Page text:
Ericsson cuts operations in China due to Huawei

Sweden’s Ericsson has announced plans to reduce its operations in China after experiencing a significant drop in sales in one of its largest markets due to retaliation for Sweden’s ban on China’s Huawei from selling 5G equipment in the country.

The news came as the company reported better-than-expected core earnings for the third quarter buoyed by strong sales of 5G equipment in most parts of the world, offsetting a loss of market share in China and global supply chain problems.

Sweden banned China’s Huawei from selling 5G equipment in the country a year ago, and Ericsson has since lost most of its stake in China’s latest telecom bidding round.

And the company’s chief financial officer said that the percentage of revenue that Ericsson earns from China has fallen to about 3 percent of the total 11 percent, which offset the gains made by the company at a time when it compensated for the void left by Huawei in many countries where it retreated under pressure from the government. American.

The decline began in the second quarter, and appears as a loss on an annual basis during the same period next year. China’s sales fell by 3.6 billion Swedish crowns ($418.14 million) in the third quarter alone.

The company now plans to reduce sales in the country. The reduction in China represents a small setback for the company that has been operating in the country for more than a hundred years. The CEO pledged last month to redouble efforts to regain market share in China.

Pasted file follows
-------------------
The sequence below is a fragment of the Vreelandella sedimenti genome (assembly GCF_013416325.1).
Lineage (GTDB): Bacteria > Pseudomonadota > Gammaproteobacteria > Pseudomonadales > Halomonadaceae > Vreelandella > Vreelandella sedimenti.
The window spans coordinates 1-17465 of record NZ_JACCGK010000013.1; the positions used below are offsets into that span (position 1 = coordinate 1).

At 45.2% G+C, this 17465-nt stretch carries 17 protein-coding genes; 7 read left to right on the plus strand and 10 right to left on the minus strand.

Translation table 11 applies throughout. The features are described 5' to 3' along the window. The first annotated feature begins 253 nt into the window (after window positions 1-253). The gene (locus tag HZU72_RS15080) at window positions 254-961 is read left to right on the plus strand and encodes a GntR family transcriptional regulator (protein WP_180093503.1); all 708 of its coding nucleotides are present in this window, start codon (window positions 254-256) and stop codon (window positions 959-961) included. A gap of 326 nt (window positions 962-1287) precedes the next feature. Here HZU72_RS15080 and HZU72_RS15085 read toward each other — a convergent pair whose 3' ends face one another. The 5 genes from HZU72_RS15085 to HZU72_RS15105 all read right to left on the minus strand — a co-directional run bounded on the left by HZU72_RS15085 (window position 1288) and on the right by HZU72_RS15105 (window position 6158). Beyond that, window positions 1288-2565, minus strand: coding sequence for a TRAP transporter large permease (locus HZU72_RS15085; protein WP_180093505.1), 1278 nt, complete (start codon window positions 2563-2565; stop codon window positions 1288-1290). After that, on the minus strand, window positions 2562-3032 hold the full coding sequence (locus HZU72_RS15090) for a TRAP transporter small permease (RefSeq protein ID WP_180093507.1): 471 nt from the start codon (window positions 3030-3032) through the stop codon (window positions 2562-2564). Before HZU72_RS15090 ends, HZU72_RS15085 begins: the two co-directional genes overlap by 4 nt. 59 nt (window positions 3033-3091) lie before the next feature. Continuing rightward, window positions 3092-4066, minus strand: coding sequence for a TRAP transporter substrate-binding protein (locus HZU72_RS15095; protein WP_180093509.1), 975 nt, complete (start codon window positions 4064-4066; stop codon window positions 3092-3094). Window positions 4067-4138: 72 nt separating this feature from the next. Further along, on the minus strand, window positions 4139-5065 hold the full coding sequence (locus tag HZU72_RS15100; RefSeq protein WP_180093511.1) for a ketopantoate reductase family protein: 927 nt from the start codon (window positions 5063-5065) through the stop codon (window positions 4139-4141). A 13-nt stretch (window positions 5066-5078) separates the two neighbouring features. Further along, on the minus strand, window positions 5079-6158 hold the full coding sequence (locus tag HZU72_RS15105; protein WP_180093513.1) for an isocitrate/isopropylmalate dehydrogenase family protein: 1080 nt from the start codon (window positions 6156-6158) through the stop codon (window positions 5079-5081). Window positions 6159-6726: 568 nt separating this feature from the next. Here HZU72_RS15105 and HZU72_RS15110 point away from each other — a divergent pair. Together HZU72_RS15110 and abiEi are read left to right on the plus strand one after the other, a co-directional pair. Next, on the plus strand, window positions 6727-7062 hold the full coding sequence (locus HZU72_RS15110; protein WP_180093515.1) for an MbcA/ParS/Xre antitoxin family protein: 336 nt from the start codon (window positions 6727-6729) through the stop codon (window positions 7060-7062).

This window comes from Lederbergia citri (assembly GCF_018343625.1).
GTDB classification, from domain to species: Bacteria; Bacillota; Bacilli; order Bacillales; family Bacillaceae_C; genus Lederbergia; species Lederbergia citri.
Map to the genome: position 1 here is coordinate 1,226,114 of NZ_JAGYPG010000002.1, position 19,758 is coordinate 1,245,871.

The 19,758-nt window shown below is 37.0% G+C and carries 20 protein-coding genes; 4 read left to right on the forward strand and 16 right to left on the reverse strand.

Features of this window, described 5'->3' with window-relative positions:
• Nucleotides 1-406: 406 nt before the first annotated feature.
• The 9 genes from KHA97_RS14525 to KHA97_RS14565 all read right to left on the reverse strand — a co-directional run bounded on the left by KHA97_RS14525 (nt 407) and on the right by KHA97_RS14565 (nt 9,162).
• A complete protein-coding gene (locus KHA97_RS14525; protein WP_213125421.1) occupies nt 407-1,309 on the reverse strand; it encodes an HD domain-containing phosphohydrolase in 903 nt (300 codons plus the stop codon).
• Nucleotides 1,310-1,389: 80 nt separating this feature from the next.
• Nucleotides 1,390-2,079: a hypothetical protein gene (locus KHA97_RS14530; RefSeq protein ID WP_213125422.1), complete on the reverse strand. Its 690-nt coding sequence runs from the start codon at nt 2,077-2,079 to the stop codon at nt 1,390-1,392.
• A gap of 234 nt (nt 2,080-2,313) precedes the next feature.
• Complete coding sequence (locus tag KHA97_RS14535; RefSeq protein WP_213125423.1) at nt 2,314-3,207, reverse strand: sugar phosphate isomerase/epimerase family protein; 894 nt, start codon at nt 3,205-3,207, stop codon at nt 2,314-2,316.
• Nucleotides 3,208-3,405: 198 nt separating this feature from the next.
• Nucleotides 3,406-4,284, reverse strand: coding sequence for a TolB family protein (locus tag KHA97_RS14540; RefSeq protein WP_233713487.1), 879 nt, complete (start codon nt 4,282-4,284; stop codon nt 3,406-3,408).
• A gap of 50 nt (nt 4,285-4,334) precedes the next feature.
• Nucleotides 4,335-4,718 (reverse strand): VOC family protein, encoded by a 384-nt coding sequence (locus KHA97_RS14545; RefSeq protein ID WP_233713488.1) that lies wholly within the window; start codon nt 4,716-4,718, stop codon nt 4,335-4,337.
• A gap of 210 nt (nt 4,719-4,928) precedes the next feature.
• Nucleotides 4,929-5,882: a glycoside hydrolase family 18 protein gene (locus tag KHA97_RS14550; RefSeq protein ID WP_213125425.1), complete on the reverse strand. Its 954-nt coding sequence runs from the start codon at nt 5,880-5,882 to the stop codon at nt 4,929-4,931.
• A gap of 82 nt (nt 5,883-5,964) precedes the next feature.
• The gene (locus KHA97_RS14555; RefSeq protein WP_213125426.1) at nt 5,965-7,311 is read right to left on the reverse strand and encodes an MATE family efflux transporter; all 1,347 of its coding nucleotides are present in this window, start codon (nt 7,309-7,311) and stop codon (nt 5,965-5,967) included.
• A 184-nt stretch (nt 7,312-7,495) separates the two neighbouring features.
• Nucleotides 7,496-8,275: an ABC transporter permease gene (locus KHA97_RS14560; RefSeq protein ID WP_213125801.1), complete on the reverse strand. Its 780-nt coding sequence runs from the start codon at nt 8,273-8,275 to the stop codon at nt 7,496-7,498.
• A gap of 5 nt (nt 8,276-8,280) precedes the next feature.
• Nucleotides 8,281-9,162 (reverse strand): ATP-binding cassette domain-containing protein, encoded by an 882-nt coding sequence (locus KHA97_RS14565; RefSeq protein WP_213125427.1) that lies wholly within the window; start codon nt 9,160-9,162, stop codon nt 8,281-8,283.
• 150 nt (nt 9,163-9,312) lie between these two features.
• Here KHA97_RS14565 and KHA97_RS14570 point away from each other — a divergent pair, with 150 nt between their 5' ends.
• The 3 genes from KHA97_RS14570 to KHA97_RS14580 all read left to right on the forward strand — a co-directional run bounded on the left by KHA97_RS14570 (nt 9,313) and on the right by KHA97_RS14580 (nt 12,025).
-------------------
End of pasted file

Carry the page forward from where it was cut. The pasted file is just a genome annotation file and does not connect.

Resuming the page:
Read also: Ericsson sues Apple in a 5G patent dispute

Ericsson loses in China because of Huawei

Ericsson, a competitor to Nokia, said global supply chain problems were emerging. Late in the third quarter, the company saw some impact on sales from disruptions in the supply chain, and such issues remain a risk.

The company was unable to deliver certain devices to its customers due to a lack of chips from suppliers, as well as logistical problems. This led to a decrease in revenue.

Quarterly operating profit rose to 8.8 billion Swedish crowns ($1.02 billion) from 8.6 billion a year earlier. Exceeding average expectations of 7.85 billion.

Securing 5G contracts from all three US carriers helped the company absorb losses in China. Total revenue fell 2 percent to 56.3 billion crowns, missing analyst expectations of 58.14 billion crowns.

Read also: Ericsson sues Samsung over patents

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